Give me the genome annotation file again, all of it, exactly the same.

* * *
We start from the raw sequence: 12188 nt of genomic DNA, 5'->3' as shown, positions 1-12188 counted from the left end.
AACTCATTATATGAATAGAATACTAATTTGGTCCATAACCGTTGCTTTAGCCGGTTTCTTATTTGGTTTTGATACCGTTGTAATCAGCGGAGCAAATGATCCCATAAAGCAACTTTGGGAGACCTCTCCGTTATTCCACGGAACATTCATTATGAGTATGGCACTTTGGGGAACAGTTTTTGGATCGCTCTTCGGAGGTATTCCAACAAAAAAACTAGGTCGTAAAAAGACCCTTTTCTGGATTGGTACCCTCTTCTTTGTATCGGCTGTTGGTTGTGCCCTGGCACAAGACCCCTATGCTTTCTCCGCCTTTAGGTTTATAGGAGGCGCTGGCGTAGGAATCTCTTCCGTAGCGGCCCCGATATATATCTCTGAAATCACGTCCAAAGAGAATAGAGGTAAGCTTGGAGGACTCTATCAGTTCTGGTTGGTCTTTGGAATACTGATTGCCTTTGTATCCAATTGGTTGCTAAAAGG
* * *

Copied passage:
We start from the raw sequence: 12188 nt of genomic DNA, 5'->3' as shown, positions 1-12188 counted from the left end.
AACTCATTATATGAATAGAATACTAATTTGGTCCATAACCGTTGCTTTAGCCGGTTTCTTATTTGGTTTTGATACCGTTGTAATCAGCGGAGCAAATGATCCCATAAAGCAACTTTGGGAGACCTCTCCGTTATTCCACGGAACATTCATTATGAGTATGGCACTTTGGGGAACAGTTTTTGGATCGCTCTTCGGAGGTATTCCAACAAAAAAACTAGGTCGTAAAAAGACCCTTTTCTGGATTGGTACCCTCTTCTTTGTATCGGCTGTTGGTTGTGCCCTGGCACAAGACCCCTATGCTTTCTCCGCCTTTAGGTTTATAGGAGGCGCTGGCGTAGGAATCTCTTCCGTAGCGGCCCCGATATATATCTCTGAAATCACGTCCAAAGAGAATAGAGGTAAGCTTGGAGGACTCTATCAGTTCTGGTTGGTCTTTGGAATACTGATTGCCTTTGTATCCAATTGGTTGCTAAAAGG